Chopin selected those of his works most remote from classical forms. Instead of the Concerto, Sonata, Fantaisie or Variations, he played Preludes, Etudes, Nocturnes, and Mazurkas. He had no need to startle or grip his audience; he was playing in an atmosphere of quiet understanding, not one of boisterous enthusiasm. From the striking of the first chords a bond of closest sympathy was established between the artist and the audience….
Chopin’s Preludes are in a category by themselves. They are not solely, as their title would lead one to suppose, items intended to be played by way of introduction to other items. They are poetic preludes similar to those of the great poet Lamartine, which bathe the soul in golden dreams and lift it to the realms of the ideal. Admirable in their variety, the work and skill and skill that has gone into their composition is not obvious until after a careful examination. Every note seems to be utterly spontaneous and inspired. They have the great attractiveness which is to be found in all works of genius.”
No clearer understanding of Chopin’s pianistic abilities and music in my view has been written. Later, on May 2, Liszt went further, drawing the comparison between Chopin and Schubert: “I have referred to Schubert because there is no other composer with so complete an affinity with Chopin. What one has done for the voice, the other has done for the piano. Chopin composes for himself and plays for himself. Listen to him as he dreams. As he weeps. As he sings, with tenderness, gentleness, and melancholy; how perfectly he expresses every feeling, however delicate, however lofty.”
“Chopin is the pianist of pianists.”
Despite the reviews and his success, Chopin continued to be filled with self-doubt. Before Chopin’s final concert in Paris, February 16, 1848, he wrote this: Such excitement surprises me. And now comes the question of playing, which I only do to satisfy my conscience, for it seems to me that I play worse than ever. I shall play a Mozart trio with Allard and Franchomme (cellist and friend of Chopin who succeeded Fontana as Chopin’s secretary).
The description of this concert from the critic of the Gazette Musicale leaves me in a state of wonder as to what it must have been like to witness this moment: “The ‘sylph’(Chopin) has kept his word. And with what a success, what enthusiasm!
If I possessed the pen that calls forth Queen Mab:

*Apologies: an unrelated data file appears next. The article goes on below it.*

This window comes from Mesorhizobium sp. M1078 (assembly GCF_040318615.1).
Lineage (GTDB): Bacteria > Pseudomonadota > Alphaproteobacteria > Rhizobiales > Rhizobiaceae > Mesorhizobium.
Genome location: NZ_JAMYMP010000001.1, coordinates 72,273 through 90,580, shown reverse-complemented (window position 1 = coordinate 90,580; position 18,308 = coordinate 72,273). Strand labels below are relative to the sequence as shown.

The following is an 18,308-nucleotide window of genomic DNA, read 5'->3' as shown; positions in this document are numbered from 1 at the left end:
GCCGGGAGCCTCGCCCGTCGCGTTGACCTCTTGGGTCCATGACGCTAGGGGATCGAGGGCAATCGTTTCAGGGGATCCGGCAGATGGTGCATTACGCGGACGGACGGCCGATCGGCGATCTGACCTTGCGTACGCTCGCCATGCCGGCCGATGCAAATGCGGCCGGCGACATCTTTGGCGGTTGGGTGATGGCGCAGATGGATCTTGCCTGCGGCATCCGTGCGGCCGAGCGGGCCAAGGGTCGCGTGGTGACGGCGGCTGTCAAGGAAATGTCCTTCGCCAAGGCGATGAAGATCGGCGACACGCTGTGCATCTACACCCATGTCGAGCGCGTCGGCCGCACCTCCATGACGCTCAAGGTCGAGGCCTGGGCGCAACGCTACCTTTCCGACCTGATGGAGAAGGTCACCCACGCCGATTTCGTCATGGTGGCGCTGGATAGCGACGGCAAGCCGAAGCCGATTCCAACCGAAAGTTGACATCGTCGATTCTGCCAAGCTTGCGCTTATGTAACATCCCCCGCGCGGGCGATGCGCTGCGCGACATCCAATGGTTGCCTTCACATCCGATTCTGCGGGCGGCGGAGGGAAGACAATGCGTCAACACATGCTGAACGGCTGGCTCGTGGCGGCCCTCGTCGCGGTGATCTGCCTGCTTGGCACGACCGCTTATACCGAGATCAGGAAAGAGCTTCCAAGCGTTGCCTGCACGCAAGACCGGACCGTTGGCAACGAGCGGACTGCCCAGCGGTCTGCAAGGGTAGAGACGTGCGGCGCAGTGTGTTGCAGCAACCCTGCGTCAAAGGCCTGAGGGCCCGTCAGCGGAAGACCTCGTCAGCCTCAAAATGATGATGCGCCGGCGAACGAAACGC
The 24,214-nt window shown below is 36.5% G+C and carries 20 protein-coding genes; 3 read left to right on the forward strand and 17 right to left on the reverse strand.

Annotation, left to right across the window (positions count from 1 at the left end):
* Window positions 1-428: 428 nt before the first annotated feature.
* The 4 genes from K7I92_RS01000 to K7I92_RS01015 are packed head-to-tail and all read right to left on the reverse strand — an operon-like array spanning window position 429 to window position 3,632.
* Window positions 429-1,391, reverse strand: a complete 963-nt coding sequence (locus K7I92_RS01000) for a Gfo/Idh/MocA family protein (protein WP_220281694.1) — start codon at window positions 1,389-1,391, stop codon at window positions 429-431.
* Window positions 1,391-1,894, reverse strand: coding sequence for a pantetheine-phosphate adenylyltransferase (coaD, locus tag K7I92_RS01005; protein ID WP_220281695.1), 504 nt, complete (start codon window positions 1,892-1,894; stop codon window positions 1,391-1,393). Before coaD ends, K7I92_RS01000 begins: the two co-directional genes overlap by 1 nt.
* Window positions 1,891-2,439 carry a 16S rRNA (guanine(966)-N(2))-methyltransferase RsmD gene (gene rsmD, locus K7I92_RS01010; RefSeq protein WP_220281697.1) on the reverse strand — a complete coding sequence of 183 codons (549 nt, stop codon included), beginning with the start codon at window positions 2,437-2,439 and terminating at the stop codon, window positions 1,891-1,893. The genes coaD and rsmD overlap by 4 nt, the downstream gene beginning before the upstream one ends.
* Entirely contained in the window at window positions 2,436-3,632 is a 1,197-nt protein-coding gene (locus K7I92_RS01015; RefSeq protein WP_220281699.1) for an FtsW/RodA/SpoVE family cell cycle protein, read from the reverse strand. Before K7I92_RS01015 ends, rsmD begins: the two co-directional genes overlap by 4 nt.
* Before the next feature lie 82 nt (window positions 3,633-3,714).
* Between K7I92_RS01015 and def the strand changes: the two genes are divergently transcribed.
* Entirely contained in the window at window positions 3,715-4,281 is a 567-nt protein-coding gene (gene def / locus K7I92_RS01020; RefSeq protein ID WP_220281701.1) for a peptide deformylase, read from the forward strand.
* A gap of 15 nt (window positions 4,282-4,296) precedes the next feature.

“In shape no bigger than the agate stone,
On the forefinger of an alderman,”
“it would be difficult to give any idea of a talent so completely ethereal that it transcends all earthly things. To understand Chopin we need but to know Chopin himself. All those present at the concert were as convinced of this, as we were ourselves..”
Unknown to the audience was that they had just heard Chopin’s final performance in France, his swan song. After this concert, Chopin collapsed with fatigue, perhaps from the stress of his relationship with Sand at Nohant and certainly from the worsening illness which had finally caught up with Chopin’s body. Not long afterwards, Chopin left for England, in the care of Jane Stirling.
While in England, Chopin played at several private houses, including a concert on July 7 1848 together with his friend and musical confidante, the singer Pauline Viardot. “She sings my Polish songs. It went off very well. But I don’t know whether I shall get a hundred guineas out of it.” He adds: “Coughing the way I do, I often wonder on a morning if I am going to cough up my soul.”
His remaining concerts were few. In Manchester, he shared the stage with three other singers and with other repertoire than his own – The “Barber of Seville” by Rossini, “Prometheus” by Beethoven, and “Rübezahl” by Weber. Between these items, Chopin played an Andante, no doubt his Andante Spianato Op 22 (the only work which Chopin marked using the word “spianato,” or “smooth”), a Scherzo (we do not know which), some Etudes, a Nocturne, as well as the Berceuse. The newspapers in Manchester dutifully reported Chopin’s concert: “Chopin appeared to be about thirty years of age. He has a very distinguished bearing, an almost sorrowful expression, and appears to be in delicate health. His melancholy and fragile appearance disappears when he takes his place at his instrument, which from then on seems to absorb his entire interest.”
Subsequently, in Glasgow, a late afternoon performance was given at Merchants’ Hall, with his intimate Polish friends the Prince and Princess Czartoriski in attendance. “I have come back to life again, thanks to the presence of the Polish element, which gave me the strength to play.”
Finally, Chopin played at the Hopetown Rooms on Queen Street, in Glasgow, at the insistence of Jane Stirling. It is doubtful we will ever know the extent of Stirling’s relationship with Chopin, nor the extent of her actions to help Chopin behind the scenes. We do know from Chopin’s correspondence that Stirling suggested that he marry her. This no doubt crossed the line for Chopin and his distaste of familiarity.